The ESB term has been thrown around a lot lately. It stands for Enterprise Service Bus and from what I can gather it is a system for orchestrating services. It comes out of the push to SOA (Service Oriented Architecture) which was hyped a lot in recent years and has started to mature most recently. Real world examples appear everywhere. Sites like Flickr have publicly accessible services that can be consumed to create composite applications with services from multiple sources. The success of these existing services and the application built to use them indicates to me that an ESB solution is redundant.
Perhaps the best example I have seen to date is an application that integrates SalesForce.com with Google Ads using services. The sales campaigns managed by SalesForce.com are directly integrated with the ads served by Google in a single application which gives the user some real value. You can find video about this great solution at Yahoo Video.
But creating these composite applications, or mashups, does not require an ESB. A developer can simply design an application to work with a set of services without any need for major infrastructure in most cases. I am sure that the services offered by Flickr and Google will be in place for quite some time and I can reliably make use of them as a part of my application for the foreseeable feature. And occasionally there will be updates, with a reasonable schedule allowing me some time to update my application to use the newer services as older services are deprecated. This is something that has already happened for me with Google Maps and GPlotter. Previously years ago I experienced the same scenario with shipping purchases from e-commerce websites and getting the shipping cost from services provided by UPS. That was back in 1997 when I did CGI programming with Perl. The idea of versioning and deprecating services is nothing new and I see that continuing.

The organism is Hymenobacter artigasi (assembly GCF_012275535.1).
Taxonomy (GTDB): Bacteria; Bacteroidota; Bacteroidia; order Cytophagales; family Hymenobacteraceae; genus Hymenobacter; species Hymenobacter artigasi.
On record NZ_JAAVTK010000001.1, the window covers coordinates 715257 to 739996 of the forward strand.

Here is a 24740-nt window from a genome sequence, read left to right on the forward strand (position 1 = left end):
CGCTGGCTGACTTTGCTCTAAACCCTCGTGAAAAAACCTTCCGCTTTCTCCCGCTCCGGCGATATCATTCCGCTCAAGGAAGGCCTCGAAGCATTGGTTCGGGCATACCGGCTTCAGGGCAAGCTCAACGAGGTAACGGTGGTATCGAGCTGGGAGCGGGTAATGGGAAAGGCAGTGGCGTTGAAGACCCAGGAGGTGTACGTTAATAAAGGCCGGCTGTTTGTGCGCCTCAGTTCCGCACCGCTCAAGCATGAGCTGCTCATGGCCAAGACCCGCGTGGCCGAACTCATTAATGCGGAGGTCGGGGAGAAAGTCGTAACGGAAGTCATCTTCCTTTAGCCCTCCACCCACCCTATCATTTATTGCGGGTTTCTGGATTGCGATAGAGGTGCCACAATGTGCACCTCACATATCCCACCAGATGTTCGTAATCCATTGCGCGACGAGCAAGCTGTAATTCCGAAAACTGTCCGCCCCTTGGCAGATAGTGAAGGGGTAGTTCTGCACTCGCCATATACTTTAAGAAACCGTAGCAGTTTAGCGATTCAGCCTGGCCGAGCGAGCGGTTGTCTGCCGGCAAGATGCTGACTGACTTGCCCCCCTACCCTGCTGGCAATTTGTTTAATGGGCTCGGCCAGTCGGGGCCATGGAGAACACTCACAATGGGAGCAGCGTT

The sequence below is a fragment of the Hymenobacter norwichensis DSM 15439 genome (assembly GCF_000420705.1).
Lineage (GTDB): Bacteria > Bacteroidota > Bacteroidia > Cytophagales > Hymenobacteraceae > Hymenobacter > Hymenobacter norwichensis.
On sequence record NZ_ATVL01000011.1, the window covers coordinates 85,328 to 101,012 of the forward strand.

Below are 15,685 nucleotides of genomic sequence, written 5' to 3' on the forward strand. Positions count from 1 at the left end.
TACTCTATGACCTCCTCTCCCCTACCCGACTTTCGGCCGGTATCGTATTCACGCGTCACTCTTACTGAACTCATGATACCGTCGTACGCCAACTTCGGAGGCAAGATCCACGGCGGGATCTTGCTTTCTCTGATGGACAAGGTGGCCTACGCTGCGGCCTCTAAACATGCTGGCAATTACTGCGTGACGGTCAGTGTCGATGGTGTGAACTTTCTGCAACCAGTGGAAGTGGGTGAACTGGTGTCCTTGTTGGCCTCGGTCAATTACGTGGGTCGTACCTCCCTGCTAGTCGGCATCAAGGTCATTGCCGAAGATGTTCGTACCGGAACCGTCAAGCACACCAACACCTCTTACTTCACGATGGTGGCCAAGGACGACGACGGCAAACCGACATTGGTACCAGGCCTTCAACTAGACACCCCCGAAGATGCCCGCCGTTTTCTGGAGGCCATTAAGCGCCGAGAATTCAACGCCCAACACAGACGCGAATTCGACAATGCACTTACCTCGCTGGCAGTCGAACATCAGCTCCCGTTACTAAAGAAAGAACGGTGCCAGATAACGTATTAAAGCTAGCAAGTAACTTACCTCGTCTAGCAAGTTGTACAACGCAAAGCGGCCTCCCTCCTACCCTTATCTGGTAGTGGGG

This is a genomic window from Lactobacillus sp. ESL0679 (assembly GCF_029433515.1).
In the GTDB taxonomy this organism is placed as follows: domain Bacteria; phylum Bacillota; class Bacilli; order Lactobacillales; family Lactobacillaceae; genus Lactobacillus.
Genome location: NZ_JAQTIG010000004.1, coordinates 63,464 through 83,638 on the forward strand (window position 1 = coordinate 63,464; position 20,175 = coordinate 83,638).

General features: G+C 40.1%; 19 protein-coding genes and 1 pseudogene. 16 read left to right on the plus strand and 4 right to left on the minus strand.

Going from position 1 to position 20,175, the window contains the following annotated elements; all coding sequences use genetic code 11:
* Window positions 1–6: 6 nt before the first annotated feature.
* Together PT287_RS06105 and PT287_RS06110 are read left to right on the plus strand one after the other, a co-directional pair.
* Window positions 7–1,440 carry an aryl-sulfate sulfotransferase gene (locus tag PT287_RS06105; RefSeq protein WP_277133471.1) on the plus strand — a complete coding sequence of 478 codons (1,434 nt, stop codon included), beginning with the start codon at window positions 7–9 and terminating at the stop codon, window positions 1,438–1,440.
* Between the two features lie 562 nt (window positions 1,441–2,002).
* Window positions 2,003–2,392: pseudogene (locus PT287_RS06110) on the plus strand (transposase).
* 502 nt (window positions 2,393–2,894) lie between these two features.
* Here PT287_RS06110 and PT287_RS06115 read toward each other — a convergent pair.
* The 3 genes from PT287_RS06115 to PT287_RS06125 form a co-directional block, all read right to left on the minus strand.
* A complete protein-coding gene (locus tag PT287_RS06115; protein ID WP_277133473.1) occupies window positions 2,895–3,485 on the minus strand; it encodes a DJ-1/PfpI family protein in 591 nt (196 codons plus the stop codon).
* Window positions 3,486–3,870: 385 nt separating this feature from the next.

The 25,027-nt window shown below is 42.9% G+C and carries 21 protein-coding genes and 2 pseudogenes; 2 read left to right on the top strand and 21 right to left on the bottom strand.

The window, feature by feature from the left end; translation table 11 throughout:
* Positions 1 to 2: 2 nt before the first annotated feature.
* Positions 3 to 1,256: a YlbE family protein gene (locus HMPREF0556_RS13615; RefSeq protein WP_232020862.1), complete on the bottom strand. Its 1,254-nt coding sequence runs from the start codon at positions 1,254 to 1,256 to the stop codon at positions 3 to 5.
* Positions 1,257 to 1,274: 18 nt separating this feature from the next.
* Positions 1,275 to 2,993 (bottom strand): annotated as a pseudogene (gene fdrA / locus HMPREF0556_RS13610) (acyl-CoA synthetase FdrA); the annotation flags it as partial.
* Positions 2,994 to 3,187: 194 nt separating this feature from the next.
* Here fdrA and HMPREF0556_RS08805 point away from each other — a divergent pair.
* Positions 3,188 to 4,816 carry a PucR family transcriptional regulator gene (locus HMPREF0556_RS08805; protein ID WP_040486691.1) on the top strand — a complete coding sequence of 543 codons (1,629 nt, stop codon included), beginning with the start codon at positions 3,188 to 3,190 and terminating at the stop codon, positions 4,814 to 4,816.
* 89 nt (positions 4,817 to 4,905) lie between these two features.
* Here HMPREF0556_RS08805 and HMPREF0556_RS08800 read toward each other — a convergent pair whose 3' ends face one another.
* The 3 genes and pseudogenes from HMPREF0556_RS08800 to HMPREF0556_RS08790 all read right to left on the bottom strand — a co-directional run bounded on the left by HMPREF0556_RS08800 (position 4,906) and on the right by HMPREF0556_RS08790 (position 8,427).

Given that there are already services that are in use across organizations which have no direct partnership, it seems to me that an ESB is hardly necessary. Now there are real needs for service provisioning and automatic configuration as well as notifications for service retirement, but as far as I can tell those are features that fall outside of the scope of an ESB. In the case of the UPS services, you had to sign up to a mailing list which would notify developers of coming changes and the associated schedule for phasing out deprecated services. That is a simple and pragmatic solution for the versioning concern.
Still, I leave room for the ESB in some scenarios, but the whole discussion reminds me of the Java discussion over Enterprise Java Beans. They were supposed to allow major enterprises to scale, and maybe the jury is still out on whether they were really helpful or just over-engineering, but as best I can tell EJBs were dramatically scaled back in response to criticism by the developer community. The ESB approach looks like the classic mistake of trying to solve one problem with an ideal solution only to end with two problems that need solving. And like with EJB situation, I am certain that lightweight solutions will emerge, like my WCF hosting solution.
One thing is certain, the discussion and misinformation about the ESB approach will continue for a few more years. The best we can do for now is at least be aware of the promises of the "vaporware" and be mindful that it is still an immature concept. Once an ESB solution actually solves a tangible problem and can be clearly defined, then I will consider it to be a real option.
- Microsoft ESB Guidance
- What is an ESB?
- Is BizTalk Server an ESB?
- Keeping it real on SOA
- Some thoughts on ESB vs. REST + Dynamic Languages